Hello. My name is Steve Dyni.

I have enjoyed wood turning for years as a hobby so my recent retirement as a machinist has provided an opportunity to spend more time turning.

I have always had an interest in turning. I own two lathes now and have increased my knowledge and skills over the years.

Getting to know the properties and the beauty of the wood has been very exciting

Honing my turning and finishing skills to reveal the beauty and character of wood has been an exciting journey. I have attended several AAW American Association of Woodturners symposiums.


For several years I have been offering my items for sale and received positive interest which has encouraged me to continue and to expand the variety of items I make. My products include bowls, hollow forms, vases, rolling pins, muddlers, wine bottle stoppers with stands, magic wands (your child provides the magic) and spheres. I work with dyes on many of these items to accentuate the the wood grain and the density contrasts hiding within.

I make both functional and decorative items. I apply several coats of food safe linseed oil on functional items and clear lacquer on decorative pieces. Exceptional pieces I found have become wood art and I am anxious create more of these items.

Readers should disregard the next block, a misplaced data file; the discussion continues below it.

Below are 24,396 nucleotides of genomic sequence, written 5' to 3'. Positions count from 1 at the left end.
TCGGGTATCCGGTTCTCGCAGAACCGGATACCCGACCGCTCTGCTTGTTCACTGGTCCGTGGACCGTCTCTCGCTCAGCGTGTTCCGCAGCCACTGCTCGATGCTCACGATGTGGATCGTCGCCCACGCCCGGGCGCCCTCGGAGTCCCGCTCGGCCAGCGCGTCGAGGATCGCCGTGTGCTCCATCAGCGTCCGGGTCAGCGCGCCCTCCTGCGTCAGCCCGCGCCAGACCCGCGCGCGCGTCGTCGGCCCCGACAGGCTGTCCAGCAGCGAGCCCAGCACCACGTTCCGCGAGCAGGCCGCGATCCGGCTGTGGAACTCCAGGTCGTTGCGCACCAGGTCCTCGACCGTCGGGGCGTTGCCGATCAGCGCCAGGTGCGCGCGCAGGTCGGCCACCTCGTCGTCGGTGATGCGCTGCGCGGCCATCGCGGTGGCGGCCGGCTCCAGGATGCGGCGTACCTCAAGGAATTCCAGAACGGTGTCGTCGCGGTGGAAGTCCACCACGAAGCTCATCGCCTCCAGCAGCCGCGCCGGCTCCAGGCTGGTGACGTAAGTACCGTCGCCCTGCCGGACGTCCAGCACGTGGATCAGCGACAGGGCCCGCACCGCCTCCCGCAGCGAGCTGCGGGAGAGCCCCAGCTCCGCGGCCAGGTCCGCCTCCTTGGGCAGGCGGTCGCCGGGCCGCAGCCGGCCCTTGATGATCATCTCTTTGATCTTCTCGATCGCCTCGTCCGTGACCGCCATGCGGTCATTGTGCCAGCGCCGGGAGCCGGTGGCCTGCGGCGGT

Sliced Cedar Burl

My wood material comes from a variety of sources. My preference is to search for burls and other unique wood left from local forest harvesting operations. I can spend hours in the forest with my chainsaw examining what is left behind. Opening a burl is kind of like opening a present. Never sure of what will be inside.

Cutting a burl can be challenging to achieve the best bowls possible. It can yield large bowls then smaller vases then spheres and then down to several bottle stoppers. I resist throwing anything away.
Friends and relatives know I am always looking for material which I will often exchange for a bowl made from what they supply. People I meet at craft shows have approached to offer wood. When my wife and I walk in the neighbourhood the sound of a chainsaw requires a detour.


Maple, birch, oak, cherry, apple, cedar, lilac and ash are some of the woods I love to use but all local wood is fair game. I have wine bottle stoppers made from my wife's white rose bush. I also purchase some exotics and other wood not found locally.

Each type of wood has a variety properties such as colour, grain, hardness and may present different turning challenges. Spalted wood having just the right extent of decay can have an amazing colour and appearance. The spalted maple hollow form on my home page used to be my chopping block at camp.

I am an Ontario Wood partner.


Products I use.